Cognitive Decline Mitigated? Interventions
Types of Interventions [Stimulation/Action Effects on Brain]. This series of articles investigates the cognition performance in aging by neuropsychological tests related to cerebral imaging providing a status of the functional connectivity, brain networks and mapping. A first type of intervention is proposed, by stimulating the brain, sBrain (e.g., mental training, meditation and virtual reality/games), with direct effect on it, eBrain, noted as [sBrain eBrain]. The effect may be observed on the same function/task or same networks. Other [sBrain eBrain] experiments seek to have a more general effect impacting functions different from the stimulation/training task and networks known to be involved in the processing. A second type of intervention, physical exercise, seems to be playing an instrumental role in the cognitive enhancement. It is still unclear how all underlying mechanisms of the activation of the cardiorespiratory and skeletal muscle systems, aCRM, have an effect on the brain, eBrain, designated as [aCRM eBrain]. However, mental training, meditation or virtual reality (films, games) require only minimal motor activity and cardio-respiratory stimulation. Therefore, other potential paths [sBrain eBrain] molding brain networks are nonetheless essential. Practical details on how to implement the various types of training programs evaluated by the authors such as mental, [sBrain eBrain] (memory, attention, mindfulness, neurofeedback, etc.) and cardiorespiratory-physical exercise, [aCRM eBrain] (aerobic, dancing, etc.) may be found elsewhere in books, websites, institutions, or training centers.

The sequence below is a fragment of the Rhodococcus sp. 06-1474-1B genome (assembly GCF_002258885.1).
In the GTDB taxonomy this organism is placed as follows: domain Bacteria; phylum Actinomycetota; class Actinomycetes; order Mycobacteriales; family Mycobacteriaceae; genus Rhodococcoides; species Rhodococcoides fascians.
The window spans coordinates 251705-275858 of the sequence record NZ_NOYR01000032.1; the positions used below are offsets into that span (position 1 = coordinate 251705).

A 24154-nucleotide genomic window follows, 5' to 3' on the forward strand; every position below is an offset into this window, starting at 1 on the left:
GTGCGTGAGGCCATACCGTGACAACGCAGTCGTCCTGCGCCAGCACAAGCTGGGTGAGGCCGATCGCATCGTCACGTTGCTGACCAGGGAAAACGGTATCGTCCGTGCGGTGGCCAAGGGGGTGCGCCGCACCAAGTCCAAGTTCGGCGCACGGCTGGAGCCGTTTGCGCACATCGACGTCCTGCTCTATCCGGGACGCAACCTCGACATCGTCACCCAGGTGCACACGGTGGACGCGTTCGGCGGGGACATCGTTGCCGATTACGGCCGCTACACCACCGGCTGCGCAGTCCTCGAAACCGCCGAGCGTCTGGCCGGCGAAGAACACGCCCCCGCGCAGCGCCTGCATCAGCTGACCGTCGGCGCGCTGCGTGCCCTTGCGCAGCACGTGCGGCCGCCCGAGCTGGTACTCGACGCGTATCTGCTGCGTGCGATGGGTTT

Memory Training Programs
Requena et al. found in a randomized controlled trial that time-extended programs [6-year training] in healthy older people significantly improve everyday memory in contrast with the usual intensive programs whose effects decline with time. The time-extended program involves a group memory therapy based on the Wilson's model with cognitive and emotional content. A first series of modules encompasses strategies to activate the working memory, retrospective, and prospective. A second series of modules, discussion groups emphasize the mood in a social environment. Personal perspective confronted with that of others strengthens the training process.